2011 record: 5-7
2011 conference record: 1-7
Returning starters: Offense: 10; defense: 8; kicker/punter: 2
RB Tauren Poole, DT Malik Jackson, DE Ben Martin, LB Austin Johnson
2011 statistical leaders (*returners)
Rushing: Tauren Poole (693 yards)
Passing: Tyler Bray* (1,983 yards)
Receiving: Da'Rick Rogers* (1,040 yards)
Tackles: Austin Johnson (81)
Sacks: Malik Jackson (2.5)
Interceptions: Austin Johnson (4)
1. Tyler Bray's leadership: No one has questioned Bray's arm as he can sling it with the best of them. But his heart has been questioned, and he knew it heading into spring. He never considered himself a real leader until this year, when he decided to take his job more seriously. Bray said players listened to him more in practice and respected him more as a person, not just a player. Bray can now be looked at as someone to rally around and look up to. He's finally learning how to be a real quarterback in this league.
2. Richardson's revival: Tennessee's offensive line took a lot of heat last season and for good reason. The Vols were last in the SEC and 116th nationally in rushing. The line needed to find a spark and rising sophomore Antonio Richardson might be just that. His potential has always impressed coaches and after playing on special teams last year, he came out of the spring as the starter at left tackle. Richardson is an extremely athletic and gifted player and the coaches feel confident that he can protect Bray's blind side.
3. Lathers' and Hunter's health: Linebacker Herman Lathers and wide receiver Justin Hunter did all the right things this spring. Lathers missed the 2011 season with an ankle injury, while Hunter missed most of the season after tearing his ACL in against Florida last September. While both still aren't 100 percent, the coaches feel confident that both will be by the fall. Hunter got some good work in this spring and even flew by some players in a scrimmage. Lathers' ankle progressed more and more and thinks he'll be right on track come fall practice.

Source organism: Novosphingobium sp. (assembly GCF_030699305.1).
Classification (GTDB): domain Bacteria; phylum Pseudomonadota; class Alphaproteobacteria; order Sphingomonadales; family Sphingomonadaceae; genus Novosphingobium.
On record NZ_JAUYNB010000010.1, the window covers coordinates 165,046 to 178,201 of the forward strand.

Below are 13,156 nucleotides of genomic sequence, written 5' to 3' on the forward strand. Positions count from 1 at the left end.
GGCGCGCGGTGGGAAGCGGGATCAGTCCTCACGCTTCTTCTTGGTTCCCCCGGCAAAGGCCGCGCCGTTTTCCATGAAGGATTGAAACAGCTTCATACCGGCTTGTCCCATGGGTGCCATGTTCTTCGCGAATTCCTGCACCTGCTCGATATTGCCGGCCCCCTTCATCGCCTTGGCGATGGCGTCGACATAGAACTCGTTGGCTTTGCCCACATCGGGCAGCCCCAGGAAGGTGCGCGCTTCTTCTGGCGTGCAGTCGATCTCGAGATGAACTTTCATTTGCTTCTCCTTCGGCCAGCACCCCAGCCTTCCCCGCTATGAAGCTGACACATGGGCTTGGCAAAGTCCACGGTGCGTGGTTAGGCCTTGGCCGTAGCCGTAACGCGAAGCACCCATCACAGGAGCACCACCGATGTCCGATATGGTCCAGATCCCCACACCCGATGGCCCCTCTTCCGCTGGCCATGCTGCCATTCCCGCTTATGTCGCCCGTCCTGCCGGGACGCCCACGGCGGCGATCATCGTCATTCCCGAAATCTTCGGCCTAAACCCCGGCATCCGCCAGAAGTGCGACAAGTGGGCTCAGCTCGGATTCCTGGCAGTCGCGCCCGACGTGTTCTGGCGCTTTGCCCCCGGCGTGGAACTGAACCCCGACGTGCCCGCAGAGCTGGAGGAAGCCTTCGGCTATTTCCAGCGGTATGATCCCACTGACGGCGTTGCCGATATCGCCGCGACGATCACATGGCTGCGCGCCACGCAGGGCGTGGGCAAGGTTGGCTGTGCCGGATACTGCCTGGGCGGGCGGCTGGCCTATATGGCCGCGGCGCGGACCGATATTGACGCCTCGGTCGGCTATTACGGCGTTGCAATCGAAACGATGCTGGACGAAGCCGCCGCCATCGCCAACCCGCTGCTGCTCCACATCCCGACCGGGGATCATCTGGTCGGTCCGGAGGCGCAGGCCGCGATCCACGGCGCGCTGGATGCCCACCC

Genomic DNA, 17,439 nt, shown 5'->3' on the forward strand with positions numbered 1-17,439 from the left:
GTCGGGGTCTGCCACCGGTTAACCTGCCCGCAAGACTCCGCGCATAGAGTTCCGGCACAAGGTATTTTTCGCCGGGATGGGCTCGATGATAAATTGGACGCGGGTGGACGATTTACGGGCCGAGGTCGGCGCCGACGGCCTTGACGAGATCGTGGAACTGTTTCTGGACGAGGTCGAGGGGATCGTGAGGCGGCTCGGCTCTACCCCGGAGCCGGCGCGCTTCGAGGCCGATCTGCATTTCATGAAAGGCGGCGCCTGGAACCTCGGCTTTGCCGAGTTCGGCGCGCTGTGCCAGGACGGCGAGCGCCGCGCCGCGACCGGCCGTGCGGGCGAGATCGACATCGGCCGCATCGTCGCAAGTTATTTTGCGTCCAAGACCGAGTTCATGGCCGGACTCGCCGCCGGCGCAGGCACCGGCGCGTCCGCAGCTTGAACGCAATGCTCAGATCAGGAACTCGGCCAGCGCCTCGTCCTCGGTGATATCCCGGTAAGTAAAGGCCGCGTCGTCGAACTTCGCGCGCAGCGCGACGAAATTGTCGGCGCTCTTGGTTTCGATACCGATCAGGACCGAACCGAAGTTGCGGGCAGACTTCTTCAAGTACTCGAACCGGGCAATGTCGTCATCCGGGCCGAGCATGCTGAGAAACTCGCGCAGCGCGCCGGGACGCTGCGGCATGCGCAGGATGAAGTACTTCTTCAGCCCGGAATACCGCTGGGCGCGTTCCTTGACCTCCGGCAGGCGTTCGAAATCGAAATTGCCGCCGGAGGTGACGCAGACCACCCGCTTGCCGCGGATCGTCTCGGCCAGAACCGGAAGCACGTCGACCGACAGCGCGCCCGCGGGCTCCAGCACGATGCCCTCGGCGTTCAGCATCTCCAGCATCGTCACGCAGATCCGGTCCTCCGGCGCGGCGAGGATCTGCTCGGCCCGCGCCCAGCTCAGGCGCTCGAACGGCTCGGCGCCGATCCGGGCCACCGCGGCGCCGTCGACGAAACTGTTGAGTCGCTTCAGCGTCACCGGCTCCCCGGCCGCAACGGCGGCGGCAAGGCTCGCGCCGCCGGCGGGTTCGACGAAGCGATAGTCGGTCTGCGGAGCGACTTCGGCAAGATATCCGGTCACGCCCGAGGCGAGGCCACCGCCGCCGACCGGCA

1. Defensive comfort: Tennessee returns eight defensive starters, but it welcomed a brand new defensive coordinator in Sal Suneri, three other new coaches and a new defensive scheme. Sunseri would like to run more 3-4 this fall, but it'll take time for his players to adjust and Tennessee isn't sure if that comfort level is quite there yet. Tennessee players will also have to continuing adjusting to the new coaching faces they'll be working with this fall. It's important that this defense, which is still relatively young, get on the same page exiting camp.
2. Running the ball: Rising sophomore Marlin Lane showed nice improvement, but he finished the spring tied with Rajion Neal and Devrin Young at running back. So, the jury is still out on whether this team will be able to run the ball more consistently this season and Tennessee might have to look to its incoming freshmen for more help. While the running backs struggled last year, the offensive line was another reason for the Vols' shortcomings in the rushing department. There was a lot of movement up front and improvements need to start there before Tennessee can even think about handing the ball off more.
3. Defensive tackle: There's a lot of uncertainty and inexperience at tackle, and a lot of of players listed as co-starters on Tennessee's post-spring depth chart. Maurice Couch had an up-and-down 2011 season and now will be called to take on more responsibility now that Malik Jackson is gone. Daniel Hood, who was recovering from shoulder surgery this spring, Steven Fowlkes, Darrington Sentimore and Gregory Clark will all get chances in the middle. Also, keep an eye on incoming junior college transfer Daniel McCullers, who the coaches think can contribute immediately.